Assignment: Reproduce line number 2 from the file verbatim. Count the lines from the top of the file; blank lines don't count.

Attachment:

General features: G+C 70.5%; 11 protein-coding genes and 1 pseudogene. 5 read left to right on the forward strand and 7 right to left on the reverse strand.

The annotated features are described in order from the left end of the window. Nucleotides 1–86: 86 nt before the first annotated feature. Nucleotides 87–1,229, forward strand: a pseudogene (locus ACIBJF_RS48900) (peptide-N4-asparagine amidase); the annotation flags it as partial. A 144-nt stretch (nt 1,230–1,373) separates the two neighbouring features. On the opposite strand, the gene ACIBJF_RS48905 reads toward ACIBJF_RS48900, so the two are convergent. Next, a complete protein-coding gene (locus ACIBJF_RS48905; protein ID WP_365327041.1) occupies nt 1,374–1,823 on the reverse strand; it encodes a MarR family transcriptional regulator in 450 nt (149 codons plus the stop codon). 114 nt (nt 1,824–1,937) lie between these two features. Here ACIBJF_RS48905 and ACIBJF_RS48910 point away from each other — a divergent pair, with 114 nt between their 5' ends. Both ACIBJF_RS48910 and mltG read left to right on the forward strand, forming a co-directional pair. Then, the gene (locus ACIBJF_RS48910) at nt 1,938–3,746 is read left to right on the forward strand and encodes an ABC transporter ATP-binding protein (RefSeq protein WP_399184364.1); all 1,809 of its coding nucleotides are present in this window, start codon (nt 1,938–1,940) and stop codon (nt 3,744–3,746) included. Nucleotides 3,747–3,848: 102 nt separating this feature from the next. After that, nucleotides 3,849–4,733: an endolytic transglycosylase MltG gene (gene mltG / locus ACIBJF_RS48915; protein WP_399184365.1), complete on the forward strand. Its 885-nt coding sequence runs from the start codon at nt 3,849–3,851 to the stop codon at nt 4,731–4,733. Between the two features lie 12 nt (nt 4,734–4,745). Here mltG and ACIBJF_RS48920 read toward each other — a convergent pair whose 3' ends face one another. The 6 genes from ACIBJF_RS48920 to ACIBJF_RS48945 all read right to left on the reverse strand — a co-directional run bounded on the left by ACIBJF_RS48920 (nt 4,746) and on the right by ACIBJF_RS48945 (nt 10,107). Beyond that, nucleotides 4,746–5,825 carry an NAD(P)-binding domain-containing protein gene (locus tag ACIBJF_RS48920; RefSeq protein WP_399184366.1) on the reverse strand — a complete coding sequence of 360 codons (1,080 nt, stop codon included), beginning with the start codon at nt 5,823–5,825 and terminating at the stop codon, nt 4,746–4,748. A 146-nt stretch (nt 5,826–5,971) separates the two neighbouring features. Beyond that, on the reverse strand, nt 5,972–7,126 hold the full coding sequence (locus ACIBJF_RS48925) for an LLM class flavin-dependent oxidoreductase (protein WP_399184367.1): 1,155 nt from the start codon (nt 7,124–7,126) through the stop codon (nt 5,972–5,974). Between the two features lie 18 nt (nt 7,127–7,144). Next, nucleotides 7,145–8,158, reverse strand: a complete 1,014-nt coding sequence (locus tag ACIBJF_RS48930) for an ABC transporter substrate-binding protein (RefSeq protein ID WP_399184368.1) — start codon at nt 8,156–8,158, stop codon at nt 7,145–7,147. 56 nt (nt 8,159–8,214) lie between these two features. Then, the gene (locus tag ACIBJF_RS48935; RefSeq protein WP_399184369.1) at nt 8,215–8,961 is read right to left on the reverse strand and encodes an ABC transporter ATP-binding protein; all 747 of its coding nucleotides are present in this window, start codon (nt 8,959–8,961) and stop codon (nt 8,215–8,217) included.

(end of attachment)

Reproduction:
The annotated features are described in order from the left end of the window. Nucleotides 1–86: 86 nt before the first annotated feature. Nucleotides 87–1,229, forward strand: a pseudogene (locus ACIBJF_RS48900) (peptide-N4-asparagine amidase); the annotation flags it as partial. A 144-nt stretch (nt 1,230–1,373) separates the two neighbouring features. On the opposite strand, the gene ACIBJF_RS48905 reads toward ACIBJF_RS48900, so the two are convergent. Next, a complete protein-coding gene (locus ACIBJF_RS48905; protein ID WP_365327041.1) occupies nt 1,374–1,823 on the reverse strand; it encodes a MarR family transcriptional regulator in 450 nt (149 codons plus the stop codon). 114 nt (nt 1,824–1,937) lie between these two features. Here ACIBJF_RS48905 and ACIBJF_RS48910 point away from each other — a divergent pair, with 114 nt between their 5' ends. Both ACIBJF_RS48910 and mltG read left to right on the forward strand, forming a co-directional pair. Then, the gene (locus ACIBJF_RS48910) at nt 1,938–3,746 is read left to right on the forward strand and encodes an ABC transporter ATP-binding protein (RefSeq protein WP_399184364.1); all 1,809 of its coding nucleotides are present in this window, start codon (nt 1,938–1,940) and stop codon (nt 3,744–3,746) included. Nucleotides 3,747–3,848: 102 nt separating this feature from the next. After that, nucleotides 3,849–4,733: an endolytic transglycosylase MltG gene (gene mltG / locus ACIBJF_RS48915; protein WP_399184365.1), complete on the forward strand. Its 885-nt coding sequence runs from the start codon at nt 3,849–3,851 to the stop codon at nt 4,731–4,733. Between the two features lie 12 nt (nt 4,734–4,745). Here mltG and ACIBJF_RS48920 read toward each other — a convergent pair whose 3' ends face one another. The 6 genes from ACIBJF_RS48920 to ACIBJF_RS48945 all read right to left on the reverse strand — a co-directional run bounded on the left by ACIBJF_RS48920 (nt 4,746) and on the right by ACIBJF_RS48945 (nt 10,107). Beyond that, nucleotides 4,746–5,825 carry an NAD(P)-binding domain-containing protein gene (locus tag ACIBJF_RS48920; RefSeq protein WP_399184366.1) on the reverse strand — a complete coding sequence of 360 codons (1,080 nt, stop codon included), beginning with the start codon at nt 5,823–5,825 and terminating at the stop codon, nt 4,746–4,748. A 146-nt stretch (nt 5,826–5,971) separates the two neighbouring features. Beyond that, on the reverse strand, nt 5,972–7,126 hold the full coding sequence (locus ACIBJF_RS48925) for an LLM class flavin-dependent oxidoreductase (protein WP_399184367.1): 1,155 nt from the start codon (nt 7,124–7,126) through the stop codon (nt 5,972–5,974). Between the two features lie 18 nt (nt 7,127–7,144). Next, nucleotides 7,145–8,158, reverse strand: a complete 1,014-nt coding sequence (locus tag ACIBJF_RS48930) for an ABC transporter substrate-binding protein (RefSeq protein ID WP_399184368.1) — start codon at nt 8,156–8,158, stop codon at nt 7,145–7,147. 56 nt (nt 8,159–8,214) lie between these two features. Then, the gene (locus tag ACIBJF_RS48935; RefSeq protein WP_399184369.1) at nt 8,215–8,961 is read right to left on the reverse strand and encodes an ABC transporter ATP-binding protein; all 747 of its coding nucleotides are present in this window, start codon (nt 8,959–8,961) and stop codon (nt 8,215–8,217) included.